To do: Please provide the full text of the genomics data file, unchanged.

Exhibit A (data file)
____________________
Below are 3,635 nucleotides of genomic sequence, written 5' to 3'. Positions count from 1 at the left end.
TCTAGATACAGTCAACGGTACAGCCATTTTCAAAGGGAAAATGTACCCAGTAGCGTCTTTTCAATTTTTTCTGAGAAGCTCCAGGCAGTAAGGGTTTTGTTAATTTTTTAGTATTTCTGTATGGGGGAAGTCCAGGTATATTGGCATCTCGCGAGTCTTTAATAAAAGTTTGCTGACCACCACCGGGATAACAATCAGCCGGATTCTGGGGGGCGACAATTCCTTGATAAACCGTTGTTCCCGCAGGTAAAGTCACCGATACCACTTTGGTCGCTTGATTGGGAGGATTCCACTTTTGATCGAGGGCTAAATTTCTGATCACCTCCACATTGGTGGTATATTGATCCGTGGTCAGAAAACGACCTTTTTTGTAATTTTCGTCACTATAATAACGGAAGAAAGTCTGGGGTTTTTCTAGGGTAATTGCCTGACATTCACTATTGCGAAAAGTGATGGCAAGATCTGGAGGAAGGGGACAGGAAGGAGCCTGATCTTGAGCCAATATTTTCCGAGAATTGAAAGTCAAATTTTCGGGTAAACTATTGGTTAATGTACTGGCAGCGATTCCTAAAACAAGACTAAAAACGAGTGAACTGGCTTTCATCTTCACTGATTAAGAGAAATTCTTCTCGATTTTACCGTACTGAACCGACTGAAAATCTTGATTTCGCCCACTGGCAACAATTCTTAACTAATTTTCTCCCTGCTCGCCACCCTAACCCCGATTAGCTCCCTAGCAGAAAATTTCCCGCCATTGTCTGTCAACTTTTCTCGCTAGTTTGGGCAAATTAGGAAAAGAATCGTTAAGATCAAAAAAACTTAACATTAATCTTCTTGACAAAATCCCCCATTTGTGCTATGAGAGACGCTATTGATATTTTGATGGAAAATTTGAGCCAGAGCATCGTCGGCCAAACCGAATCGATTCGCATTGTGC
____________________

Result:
Below are 3,635 nucleotides of genomic sequence, written 5' to 3'. Positions count from 1 at the left end.
TCTAGATACAGTCAACGGTACAGCCATTTTCAAAGGGAAAATGTACCCAGTAGCGTCTTTTCAATTTTTTCTGAGAAGCTCCAGGCAGTAAGGGTTTTGTTAATTTTTTAGTATTTCTGTATGGGGGAAGTCCAGGTATATTGGCATCTCGCGAGTCTTTAATAAAAGTTTGCTGACCACCACCGGGATAACAATCAGCCGGATTCTGGGGGGCGACAATTCCTTGATAAACCGTTGTTCCCGCAGGTAAAGTCACCGATACCACTTTGGTCGCTTGATTGGGAGGATTCCACTTTTGATCGAGGGCTAAATTTCTGATCACCTCCACATTGGTGGTATATTGATCCGTGGTCAGAAAACGACCTTTTTTGTAATTTTCGTCACTATAATAACGGAAGAAAGTCTGGGGTTTTTCTAGGGTAATTGCCTGACATTCACTATTGCGAAAAGTGATGGCAAGATCTGGAGGAAGGGGACAGGAAGGAGCCTGATCTTGAGCCAATATTTTCCGAGAATTGAAAGTCAAATTTTCGGGTAAACTATTGGTTAATGTACTGGCAGCGATTCCTAAAACAAGACTAAAAACGAGTGAACTGGCTTTCATCTTCACTGATTAAGAGAAATTCTTCTCGATTTTACCGTACTGAACCGACTGAAAATCTTGATTTCGCCCACTGGCAACAATTCTTAACTAATTTTCTCCCTGCTCGCCACCCTAACCCCGATTAGCTCCCTAGCAGAAAATTTCCCGCCATTGTCTGTCAACTTTTCTCGCTAGTTTGGGCAAATTAGGAAAAGAATCGTTAAGATCAAAAAAACTTAACATTAATCTTCTTGACAAAATCCCCCATTTGTGCTATGAGAGACGCTATTGATATTTTGATGGAAAATTTGAGCCAGAGCATCGTCGGCCAAACCGAATCGATTCGCATTGTGC